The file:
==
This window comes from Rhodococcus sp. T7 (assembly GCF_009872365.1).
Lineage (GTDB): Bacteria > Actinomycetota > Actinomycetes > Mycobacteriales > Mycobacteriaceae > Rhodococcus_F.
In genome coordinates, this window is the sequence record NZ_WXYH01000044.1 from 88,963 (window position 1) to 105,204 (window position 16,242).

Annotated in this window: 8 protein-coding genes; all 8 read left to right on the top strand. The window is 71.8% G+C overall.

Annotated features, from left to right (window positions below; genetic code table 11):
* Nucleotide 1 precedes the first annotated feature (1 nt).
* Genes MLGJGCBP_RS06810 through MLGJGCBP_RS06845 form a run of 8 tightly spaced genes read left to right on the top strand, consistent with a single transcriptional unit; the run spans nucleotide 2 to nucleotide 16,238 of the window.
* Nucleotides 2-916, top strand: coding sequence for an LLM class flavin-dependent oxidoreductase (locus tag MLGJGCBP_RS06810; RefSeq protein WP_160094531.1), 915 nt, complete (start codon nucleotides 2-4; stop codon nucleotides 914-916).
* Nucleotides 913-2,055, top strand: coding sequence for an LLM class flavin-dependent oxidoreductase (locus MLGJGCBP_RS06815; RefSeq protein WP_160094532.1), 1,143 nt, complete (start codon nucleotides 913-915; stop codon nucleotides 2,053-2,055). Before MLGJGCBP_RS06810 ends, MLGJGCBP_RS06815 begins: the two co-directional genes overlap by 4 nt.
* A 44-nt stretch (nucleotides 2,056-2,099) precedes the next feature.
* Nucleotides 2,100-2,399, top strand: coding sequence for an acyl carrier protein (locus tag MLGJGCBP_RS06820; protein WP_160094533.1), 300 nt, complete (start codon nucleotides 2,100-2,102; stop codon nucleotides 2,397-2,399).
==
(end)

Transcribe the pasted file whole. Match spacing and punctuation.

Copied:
This window comes from Rhodococcus sp. T7 (assembly GCF_009872365.1).
Lineage (GTDB): Bacteria > Actinomycetota > Actinomycetes > Mycobacteriales > Mycobacteriaceae > Rhodococcus_F.
In genome coordinates, this window is the sequence record NZ_WXYH01000044.1 from 88,963 (window position 1) to 105,204 (window position 16,242).

Annotated in this window: 8 protein-coding genes; all 8 read left to right on the top strand. The window is 71.8% G+C overall.

Annotated features, from left to right (window positions below; genetic code table 11):
* Nucleotide 1 precedes the first annotated feature (1 nt).
* Genes MLGJGCBP_RS06810 through MLGJGCBP_RS06845 form a run of 8 tightly spaced genes read left to right on the top strand, consistent with a single transcriptional unit; the run spans nucleotide 2 to nucleotide 16,238 of the window.
* Nucleotides 2-916, top strand: coding sequence for an LLM class flavin-dependent oxidoreductase (locus tag MLGJGCBP_RS06810; RefSeq protein WP_160094531.1), 915 nt, complete (start codon nucleotides 2-4; stop codon nucleotides 914-916).
* Nucleotides 913-2,055, top strand: coding sequence for an LLM class flavin-dependent oxidoreductase (locus MLGJGCBP_RS06815; RefSeq protein WP_160094532.1), 1,143 nt, complete (start codon nucleotides 913-915; stop codon nucleotides 2,053-2,055). Before MLGJGCBP_RS06810 ends, MLGJGCBP_RS06815 begins: the two co-directional genes overlap by 4 nt.
* A 44-nt stretch (nucleotides 2,056-2,099) precedes the next feature.
* Nucleotides 2,100-2,399, top strand: coding sequence for an acyl carrier protein (locus tag MLGJGCBP_RS06820; protein WP_160094533.1), 300 nt, complete (start codon nucleotides 2,100-2,102; stop codon nucleotides 2,397-2,399).